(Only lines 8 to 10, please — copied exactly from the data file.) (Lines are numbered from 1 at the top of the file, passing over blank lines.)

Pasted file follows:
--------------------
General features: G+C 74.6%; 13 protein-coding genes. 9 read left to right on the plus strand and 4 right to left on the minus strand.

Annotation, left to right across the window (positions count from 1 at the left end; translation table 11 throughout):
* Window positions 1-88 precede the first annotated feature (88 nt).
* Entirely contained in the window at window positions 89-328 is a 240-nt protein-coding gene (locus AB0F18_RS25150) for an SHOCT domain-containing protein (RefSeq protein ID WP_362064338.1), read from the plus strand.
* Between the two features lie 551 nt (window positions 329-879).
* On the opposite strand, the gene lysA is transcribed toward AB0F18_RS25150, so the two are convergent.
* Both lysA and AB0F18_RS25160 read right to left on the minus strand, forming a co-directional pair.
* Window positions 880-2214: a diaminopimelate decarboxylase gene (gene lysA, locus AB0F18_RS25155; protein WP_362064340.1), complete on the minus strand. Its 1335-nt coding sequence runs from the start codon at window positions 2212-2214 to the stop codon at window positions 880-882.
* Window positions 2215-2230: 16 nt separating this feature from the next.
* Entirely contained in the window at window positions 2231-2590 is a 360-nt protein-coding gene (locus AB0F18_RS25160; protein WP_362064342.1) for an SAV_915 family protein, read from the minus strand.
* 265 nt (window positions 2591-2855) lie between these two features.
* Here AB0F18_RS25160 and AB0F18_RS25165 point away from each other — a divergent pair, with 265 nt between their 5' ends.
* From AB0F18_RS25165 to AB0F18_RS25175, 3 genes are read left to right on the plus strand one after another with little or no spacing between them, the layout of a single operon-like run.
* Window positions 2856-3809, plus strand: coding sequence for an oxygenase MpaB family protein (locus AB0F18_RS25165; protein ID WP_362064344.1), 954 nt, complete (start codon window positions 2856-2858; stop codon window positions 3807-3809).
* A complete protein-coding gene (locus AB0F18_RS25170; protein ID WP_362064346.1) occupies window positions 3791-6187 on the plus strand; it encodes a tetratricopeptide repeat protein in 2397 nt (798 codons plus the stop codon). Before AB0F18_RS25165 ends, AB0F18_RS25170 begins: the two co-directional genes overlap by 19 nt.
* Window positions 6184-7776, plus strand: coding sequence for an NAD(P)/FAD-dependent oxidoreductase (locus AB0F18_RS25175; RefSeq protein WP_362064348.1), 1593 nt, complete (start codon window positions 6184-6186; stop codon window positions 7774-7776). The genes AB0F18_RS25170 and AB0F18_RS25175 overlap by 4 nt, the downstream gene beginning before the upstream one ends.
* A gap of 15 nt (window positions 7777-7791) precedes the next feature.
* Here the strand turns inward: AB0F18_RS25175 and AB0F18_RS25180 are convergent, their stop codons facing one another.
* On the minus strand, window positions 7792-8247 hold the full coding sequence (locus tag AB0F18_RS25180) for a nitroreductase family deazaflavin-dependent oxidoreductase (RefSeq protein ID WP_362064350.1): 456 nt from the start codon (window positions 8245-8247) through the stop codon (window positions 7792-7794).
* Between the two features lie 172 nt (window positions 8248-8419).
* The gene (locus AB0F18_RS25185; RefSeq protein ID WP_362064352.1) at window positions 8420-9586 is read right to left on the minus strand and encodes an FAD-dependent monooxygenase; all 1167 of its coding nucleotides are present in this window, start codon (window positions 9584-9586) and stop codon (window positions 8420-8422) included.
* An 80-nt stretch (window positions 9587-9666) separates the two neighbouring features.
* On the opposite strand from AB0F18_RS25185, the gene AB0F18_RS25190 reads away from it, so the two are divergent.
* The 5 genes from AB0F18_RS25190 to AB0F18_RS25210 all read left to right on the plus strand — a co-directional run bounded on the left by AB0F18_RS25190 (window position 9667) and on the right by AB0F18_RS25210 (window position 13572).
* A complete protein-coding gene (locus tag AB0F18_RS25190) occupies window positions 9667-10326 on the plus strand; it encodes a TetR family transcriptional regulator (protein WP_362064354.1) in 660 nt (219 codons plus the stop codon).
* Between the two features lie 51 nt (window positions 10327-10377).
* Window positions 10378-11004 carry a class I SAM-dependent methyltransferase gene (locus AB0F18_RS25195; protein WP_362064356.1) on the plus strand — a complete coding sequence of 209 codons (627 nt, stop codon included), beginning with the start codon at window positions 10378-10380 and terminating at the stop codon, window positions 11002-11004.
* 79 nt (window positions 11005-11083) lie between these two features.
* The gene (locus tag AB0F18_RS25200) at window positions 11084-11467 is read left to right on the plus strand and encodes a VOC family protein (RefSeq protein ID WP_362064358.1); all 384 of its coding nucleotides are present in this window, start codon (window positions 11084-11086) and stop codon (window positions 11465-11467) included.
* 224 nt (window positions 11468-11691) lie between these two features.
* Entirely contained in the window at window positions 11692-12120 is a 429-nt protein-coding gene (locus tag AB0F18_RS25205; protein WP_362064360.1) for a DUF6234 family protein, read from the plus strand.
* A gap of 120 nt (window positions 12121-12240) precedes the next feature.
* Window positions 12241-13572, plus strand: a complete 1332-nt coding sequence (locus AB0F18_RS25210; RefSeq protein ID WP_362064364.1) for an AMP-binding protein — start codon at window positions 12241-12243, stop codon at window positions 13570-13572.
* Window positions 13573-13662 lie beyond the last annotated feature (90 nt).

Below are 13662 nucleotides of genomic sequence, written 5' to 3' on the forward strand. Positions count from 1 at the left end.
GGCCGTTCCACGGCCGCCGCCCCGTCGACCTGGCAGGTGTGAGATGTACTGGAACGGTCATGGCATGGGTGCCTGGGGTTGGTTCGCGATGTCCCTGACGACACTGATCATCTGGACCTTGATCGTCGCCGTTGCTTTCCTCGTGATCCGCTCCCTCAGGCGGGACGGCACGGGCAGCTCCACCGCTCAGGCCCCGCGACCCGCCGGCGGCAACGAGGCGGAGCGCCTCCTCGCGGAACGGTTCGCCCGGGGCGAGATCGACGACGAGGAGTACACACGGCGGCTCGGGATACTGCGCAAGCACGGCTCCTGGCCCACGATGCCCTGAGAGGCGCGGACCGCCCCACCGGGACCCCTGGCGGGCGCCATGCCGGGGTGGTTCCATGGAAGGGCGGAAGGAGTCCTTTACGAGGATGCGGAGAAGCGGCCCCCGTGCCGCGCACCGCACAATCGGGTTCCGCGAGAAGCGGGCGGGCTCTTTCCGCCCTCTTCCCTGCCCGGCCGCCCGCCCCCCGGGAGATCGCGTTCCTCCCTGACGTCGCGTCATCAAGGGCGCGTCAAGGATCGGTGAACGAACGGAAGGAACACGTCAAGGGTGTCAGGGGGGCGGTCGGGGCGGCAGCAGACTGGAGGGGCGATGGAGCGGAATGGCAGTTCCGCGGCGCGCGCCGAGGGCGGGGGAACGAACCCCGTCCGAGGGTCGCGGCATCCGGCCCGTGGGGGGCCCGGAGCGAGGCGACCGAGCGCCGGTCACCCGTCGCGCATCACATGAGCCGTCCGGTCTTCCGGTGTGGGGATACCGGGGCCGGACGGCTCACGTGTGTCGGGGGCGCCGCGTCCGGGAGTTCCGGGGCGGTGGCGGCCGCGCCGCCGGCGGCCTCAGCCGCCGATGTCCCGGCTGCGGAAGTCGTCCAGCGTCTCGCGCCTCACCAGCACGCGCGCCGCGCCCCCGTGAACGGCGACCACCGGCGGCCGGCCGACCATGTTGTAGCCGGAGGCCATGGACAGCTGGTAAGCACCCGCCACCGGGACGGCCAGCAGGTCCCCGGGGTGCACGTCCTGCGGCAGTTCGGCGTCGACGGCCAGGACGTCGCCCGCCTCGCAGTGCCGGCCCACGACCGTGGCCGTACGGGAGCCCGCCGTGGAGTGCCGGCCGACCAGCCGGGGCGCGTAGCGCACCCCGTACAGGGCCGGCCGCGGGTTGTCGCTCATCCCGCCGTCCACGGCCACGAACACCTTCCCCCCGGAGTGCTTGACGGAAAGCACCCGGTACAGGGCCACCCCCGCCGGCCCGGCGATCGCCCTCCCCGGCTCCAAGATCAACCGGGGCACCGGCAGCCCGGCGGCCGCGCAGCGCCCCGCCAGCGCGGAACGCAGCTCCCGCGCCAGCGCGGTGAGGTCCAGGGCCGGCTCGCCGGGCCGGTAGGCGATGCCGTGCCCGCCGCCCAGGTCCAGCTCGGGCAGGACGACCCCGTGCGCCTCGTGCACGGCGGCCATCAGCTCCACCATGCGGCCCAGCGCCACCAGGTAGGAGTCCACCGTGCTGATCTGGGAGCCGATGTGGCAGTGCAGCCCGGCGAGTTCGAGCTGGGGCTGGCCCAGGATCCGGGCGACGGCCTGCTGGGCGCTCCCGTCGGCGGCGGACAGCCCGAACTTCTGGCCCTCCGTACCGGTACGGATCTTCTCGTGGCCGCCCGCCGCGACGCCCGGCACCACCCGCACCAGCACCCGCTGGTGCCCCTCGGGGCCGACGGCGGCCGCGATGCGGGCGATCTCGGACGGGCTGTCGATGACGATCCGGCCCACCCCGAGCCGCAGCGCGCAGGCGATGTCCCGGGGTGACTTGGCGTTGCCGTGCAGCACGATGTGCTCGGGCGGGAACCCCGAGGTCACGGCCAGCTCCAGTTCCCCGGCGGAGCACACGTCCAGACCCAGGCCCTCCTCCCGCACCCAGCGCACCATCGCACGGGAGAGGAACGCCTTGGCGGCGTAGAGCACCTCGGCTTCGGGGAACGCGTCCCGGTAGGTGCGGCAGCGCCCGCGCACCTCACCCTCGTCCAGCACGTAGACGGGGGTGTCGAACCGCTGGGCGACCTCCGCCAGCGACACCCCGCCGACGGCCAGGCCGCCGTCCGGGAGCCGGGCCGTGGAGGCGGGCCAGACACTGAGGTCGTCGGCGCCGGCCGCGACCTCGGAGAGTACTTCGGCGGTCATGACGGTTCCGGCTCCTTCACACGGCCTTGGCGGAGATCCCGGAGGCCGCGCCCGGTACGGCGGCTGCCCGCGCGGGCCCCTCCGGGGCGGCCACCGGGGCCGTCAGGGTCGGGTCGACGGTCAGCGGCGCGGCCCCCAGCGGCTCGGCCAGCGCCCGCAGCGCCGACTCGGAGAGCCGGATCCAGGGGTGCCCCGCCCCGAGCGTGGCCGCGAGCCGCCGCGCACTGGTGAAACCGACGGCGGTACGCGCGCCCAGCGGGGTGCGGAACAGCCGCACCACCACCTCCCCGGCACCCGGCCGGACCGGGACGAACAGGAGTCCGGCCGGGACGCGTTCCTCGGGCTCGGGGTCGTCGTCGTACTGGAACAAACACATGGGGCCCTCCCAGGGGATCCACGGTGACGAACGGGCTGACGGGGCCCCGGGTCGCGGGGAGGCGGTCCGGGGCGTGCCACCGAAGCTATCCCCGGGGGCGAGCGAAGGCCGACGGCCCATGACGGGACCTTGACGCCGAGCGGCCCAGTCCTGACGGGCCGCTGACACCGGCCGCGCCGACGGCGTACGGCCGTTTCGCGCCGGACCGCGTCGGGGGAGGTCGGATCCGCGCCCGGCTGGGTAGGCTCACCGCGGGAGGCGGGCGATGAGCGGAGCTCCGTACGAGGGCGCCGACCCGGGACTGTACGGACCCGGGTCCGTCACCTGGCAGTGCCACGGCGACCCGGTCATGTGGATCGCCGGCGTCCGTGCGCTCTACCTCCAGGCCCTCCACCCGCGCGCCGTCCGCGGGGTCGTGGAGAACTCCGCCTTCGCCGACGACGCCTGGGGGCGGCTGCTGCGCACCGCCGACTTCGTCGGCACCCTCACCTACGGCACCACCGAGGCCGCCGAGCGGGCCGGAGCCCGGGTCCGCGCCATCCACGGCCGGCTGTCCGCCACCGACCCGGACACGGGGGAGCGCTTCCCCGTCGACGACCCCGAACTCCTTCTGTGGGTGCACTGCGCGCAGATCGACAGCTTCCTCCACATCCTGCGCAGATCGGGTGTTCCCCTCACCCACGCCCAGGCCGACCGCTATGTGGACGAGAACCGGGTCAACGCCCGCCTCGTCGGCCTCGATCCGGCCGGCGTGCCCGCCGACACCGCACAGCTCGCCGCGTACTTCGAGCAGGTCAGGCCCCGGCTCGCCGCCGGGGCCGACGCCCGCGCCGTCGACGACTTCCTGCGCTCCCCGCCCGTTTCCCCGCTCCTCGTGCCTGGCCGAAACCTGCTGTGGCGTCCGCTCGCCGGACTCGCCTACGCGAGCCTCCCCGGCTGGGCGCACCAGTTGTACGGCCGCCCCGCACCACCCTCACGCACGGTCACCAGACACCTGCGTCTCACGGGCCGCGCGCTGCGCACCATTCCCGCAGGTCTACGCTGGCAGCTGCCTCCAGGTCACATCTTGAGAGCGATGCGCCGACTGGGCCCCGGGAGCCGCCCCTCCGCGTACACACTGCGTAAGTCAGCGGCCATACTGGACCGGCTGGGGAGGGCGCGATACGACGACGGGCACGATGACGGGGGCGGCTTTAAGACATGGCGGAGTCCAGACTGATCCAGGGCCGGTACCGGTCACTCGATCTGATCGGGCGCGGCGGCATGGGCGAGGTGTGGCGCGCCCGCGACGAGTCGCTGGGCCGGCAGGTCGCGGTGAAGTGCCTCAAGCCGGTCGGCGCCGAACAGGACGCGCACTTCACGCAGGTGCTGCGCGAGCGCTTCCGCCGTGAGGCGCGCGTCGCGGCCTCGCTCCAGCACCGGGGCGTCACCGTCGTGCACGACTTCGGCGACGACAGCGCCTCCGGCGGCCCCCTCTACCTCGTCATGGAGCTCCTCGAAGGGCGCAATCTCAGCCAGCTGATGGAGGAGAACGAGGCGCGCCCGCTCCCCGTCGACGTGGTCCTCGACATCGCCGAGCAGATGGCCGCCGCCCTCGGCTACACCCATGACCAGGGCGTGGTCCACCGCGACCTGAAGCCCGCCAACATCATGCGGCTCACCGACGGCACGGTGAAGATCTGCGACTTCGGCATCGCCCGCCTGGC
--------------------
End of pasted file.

* Window positions 880-2214: a diaminopimelate decarboxylase gene (gene lysA, locus AB0F18_RS25155; protein WP_362064340.1), complete on the minus strand. Its 1335-nt coding sequence runs from the start codon at window positions 2212-2214 to the stop codon at window positions 880-882.
* Window positions 2215-2230: 16 nt separating this feature from the next.
* Entirely contained in the window at window positions 2231-2590 is a 360-nt protein-coding gene (locus AB0F18_RS25160; protein WP_362064342.1) for an SAV_915 family protein, read from the minus strand.